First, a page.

Sorny

[3F11] Scenes from the Class Struggle in Springfield

Homer: [gasps] Look at these low, low prices on famous brand-name electronics!
Bart: Don’t be a sap, Dad. These are just crappy knock-offs.
Homer: Pfft. I know a genuine Panaphonics when I see it. And look, there’s Magnetbox and Sorny.

People often ask me why I refuse to buy Sony products. Indeed, I boycott Sony, and I am not the one to hold a grudge against evil multinational corporations. The level of incompetence on the high levels of Sony’s management disgusts me.

I used to be inspired by the story of Masaru Ibuka and Akio Morita starting a company in bombed Tokyo, and growing it from a radio repair shop into a giant corporation. I loved my Walkman, and thoroughly enjoyed the Playstation. I used to buy Sony Trinitron monitors which were brighter and sharper than the competition, but had visible horisontal lines formed by support wires made out of tungsten.

Over they years I felt that the quality of Sony products declined, while the company stopped to innovate and instead began to rely on brute force. They mostly missed the MP3 revolution. Instead they started to figh format wars.

The MiniDisk, the Memory Stick, Blu Ray: Sony would stop at nothing to control the format. They won with the CD and Blu Ray, lost with Betamax and just about everything else. None of these formats made me want to buy Sony products, and I’m very grateful that I don’t have to.

Sony would not stop at what’s legal – they even resorted to hacking their users’ computers – some Sony CDs installed rootkits on Windows machines in the name of copy protection! This is equivalent to breaking into your apartment just to make sure that you haven’t stole anything.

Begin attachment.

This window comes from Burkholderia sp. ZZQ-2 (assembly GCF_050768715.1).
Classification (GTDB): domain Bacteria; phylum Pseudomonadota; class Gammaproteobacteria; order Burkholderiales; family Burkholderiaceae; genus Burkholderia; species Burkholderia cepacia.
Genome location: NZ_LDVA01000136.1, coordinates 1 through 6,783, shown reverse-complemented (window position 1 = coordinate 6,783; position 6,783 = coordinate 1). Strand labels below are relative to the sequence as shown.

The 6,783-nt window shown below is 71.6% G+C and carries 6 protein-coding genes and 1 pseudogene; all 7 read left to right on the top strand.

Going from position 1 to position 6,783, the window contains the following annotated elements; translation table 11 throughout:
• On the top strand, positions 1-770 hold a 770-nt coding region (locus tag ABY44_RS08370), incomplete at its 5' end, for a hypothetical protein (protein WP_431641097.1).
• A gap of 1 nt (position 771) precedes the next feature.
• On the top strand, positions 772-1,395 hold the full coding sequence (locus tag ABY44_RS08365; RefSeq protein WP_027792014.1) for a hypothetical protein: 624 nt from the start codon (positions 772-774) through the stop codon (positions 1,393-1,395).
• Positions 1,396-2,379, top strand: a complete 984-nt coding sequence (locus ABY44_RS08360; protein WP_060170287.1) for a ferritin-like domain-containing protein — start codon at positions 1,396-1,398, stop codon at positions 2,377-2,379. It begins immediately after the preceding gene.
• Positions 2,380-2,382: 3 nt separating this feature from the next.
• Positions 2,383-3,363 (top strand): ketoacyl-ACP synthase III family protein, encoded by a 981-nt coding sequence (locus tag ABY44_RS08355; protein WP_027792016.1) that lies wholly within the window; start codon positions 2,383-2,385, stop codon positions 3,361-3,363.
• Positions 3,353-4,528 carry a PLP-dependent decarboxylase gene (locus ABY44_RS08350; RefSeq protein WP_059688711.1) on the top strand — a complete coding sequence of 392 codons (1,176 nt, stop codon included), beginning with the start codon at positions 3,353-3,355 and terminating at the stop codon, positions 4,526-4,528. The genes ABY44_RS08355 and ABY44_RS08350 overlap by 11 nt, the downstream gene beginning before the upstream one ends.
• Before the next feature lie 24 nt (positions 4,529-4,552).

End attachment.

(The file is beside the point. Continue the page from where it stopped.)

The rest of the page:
Normaly Hanlon’s Law is in effect, but I highly doubdt that things like these are benign byproducts of Sony being a large corporation. It seems like lawyers are doing a lot of thinking at Sony, and they aren’t thinking about winning people over.

Instead of trying to make their technology cooler, Sony through its lawyers started sending cease and desist letters to people who did things like making handmade iPod cases or toy racing cars out of outmoded Walkmen (I can’t find the original article mentioning the lawsuit about the racecars, but I remember reading it).

Then came the last drop. My wife runs a website about pipe organ event that she coded herself. She included an Amazon store that randomly showed different music-related items – it was a proprietory piece of software over which she had a rather limited control.

Sony employs a company called Net Enforcer that sends out DMCA takedown notices whenever they think they see any unauthorized “retailers” selling Sony products. My wife’s store’s algorithm used to include some Sony products sold by Amazon. Rather than dealing with the offending items, Dreamhost simply took down the whole store and notified me.

NetEnforcers would have you believe that they are protecting Sony’s brand, not letting various riffraff sell Sony products. I had to spend a good deal of time trying to figure out how to fix my wife’s store and not include any Sony products. As a result I refuse to buy any Sony brand electronics. I’m pretty sure this is not what Akio Morita would approve of.

Being Dead Wrong

I like to think that I have a great intuition and am very good at predicting things. I also sometimes feel that I suffer from the Cassandra syndrome, as people don’t listen to my prediction as much as I would like them to.

This made me think about the times when I made ridiculously bad predictions. Here’s a list of what comes to mind off the bat:

1. When I was young I thought that programmers will soon write a computer program for writing computer programs, and that computer programming as a profession does not have much of a future.

2. I thought that architectural drawings will always have to be done by hand, as you can’t print out plans on dot matrix printers (the only printers I’ve seen at the time). I thought, sure, you can program some straight lines and such, but you’ll never get beautiful detailed drawings with all kinds of details.

3. I thought that Handspring would become the dominant player on the handheld market the same way that IBM did: by opening up the peripheral standards.

4. I thought that Diamond Rio would be huuuge and that Diamond Multimedia would become the hottest company ever because they were first on the market with an mp3 player.

5. I thought that Apple would just shrivel up and die, and if not, that I would certainly never completely switch to Macs.